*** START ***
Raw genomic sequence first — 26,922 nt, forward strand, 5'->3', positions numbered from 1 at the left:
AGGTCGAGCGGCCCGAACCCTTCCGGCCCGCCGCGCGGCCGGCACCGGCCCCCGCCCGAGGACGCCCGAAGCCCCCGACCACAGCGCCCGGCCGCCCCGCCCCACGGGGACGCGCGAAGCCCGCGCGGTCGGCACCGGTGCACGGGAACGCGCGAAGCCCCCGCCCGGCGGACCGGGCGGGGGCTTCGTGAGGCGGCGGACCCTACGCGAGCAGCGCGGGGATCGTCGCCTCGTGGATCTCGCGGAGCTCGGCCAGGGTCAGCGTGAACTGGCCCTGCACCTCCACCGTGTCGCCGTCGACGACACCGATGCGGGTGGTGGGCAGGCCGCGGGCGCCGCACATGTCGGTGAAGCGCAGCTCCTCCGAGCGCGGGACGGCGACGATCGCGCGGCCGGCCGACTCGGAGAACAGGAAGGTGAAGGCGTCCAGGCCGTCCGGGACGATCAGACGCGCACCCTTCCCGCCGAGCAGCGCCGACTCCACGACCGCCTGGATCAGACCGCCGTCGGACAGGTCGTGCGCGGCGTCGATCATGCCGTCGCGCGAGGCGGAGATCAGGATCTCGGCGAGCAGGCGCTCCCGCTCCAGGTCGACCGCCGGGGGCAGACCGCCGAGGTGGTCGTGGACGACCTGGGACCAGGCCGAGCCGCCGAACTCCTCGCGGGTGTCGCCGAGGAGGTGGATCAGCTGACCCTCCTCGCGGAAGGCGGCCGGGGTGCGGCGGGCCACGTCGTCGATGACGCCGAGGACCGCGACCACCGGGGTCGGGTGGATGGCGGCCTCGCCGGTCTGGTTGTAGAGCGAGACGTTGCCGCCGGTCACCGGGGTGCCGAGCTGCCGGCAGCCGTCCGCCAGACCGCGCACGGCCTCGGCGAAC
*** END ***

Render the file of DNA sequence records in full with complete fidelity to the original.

Raw genomic sequence first — 26,922 nt, forward strand, 5'->3', positions numbered from 1 at the left:
AGGTCGAGCGGCCCGAACCCTTCCGGCCCGCCGCGCGGCCGGCACCGGCCCCCGCCCGAGGACGCCCGAAGCCCCCGACCACAGCGCCCGGCCGCCCCGCCCCACGGGGACGCGCGAAGCCCGCGCGGTCGGCACCGGTGCACGGGAACGCGCGAAGCCCCCGCCCGGCGGACCGGGCGGGGGCTTCGTGAGGCGGCGGACCCTACGCGAGCAGCGCGGGGATCGTCGCCTCGTGGATCTCGCGGAGCTCGGCCAGGGTCAGCGTGAACTGGCCCTGCACCTCCACCGTGTCGCCGTCGACGACACCGATGCGGGTGGTGGGCAGGCCGCGGGCGCCGCACATGTCGGTGAAGCGCAGCTCCTCCGAGCGCGGGACGGCGACGATCGCGCGGCCGGCCGACTCGGAGAACAGGAAGGTGAAGGCGTCCAGGCCGTCCGGGACGATCAGACGCGCACCCTTCCCGCCGAGCAGCGCCGACTCCACGACCGCCTGGATCAGACCGCCGTCGGACAGGTCGTGCGCGGCGTCGATCATGCCGTCGCGCGAGGCGGAGATCAGGATCTCGGCGAGCAGGCGCTCCCGCTCCAGGTCGACCGCCGGGGGCAGACCGCCGAGGTGGTCGTGGACGACCTGGGACCAGGCCGAGCCGCCGAACTCCTCGCGGGTGTCGCCGAGGAGGTGGATCAGCTGACCCTCCTCGCGGAAGGCGGCCGGGGTGCGGCGGGCCACGTCGTCGATGACGCCGAGGACCGCGACCACCGGGGTCGGGTGGATGGCGGCCTCGCCGGTCTGGTTGTAGAGCGAGACGTTGCCGCCGGTCACCGGGGTGCCGAGCTGCCGGCAGCCGTCCGCCAGACCGCGCACGGCCTCGGCGAAC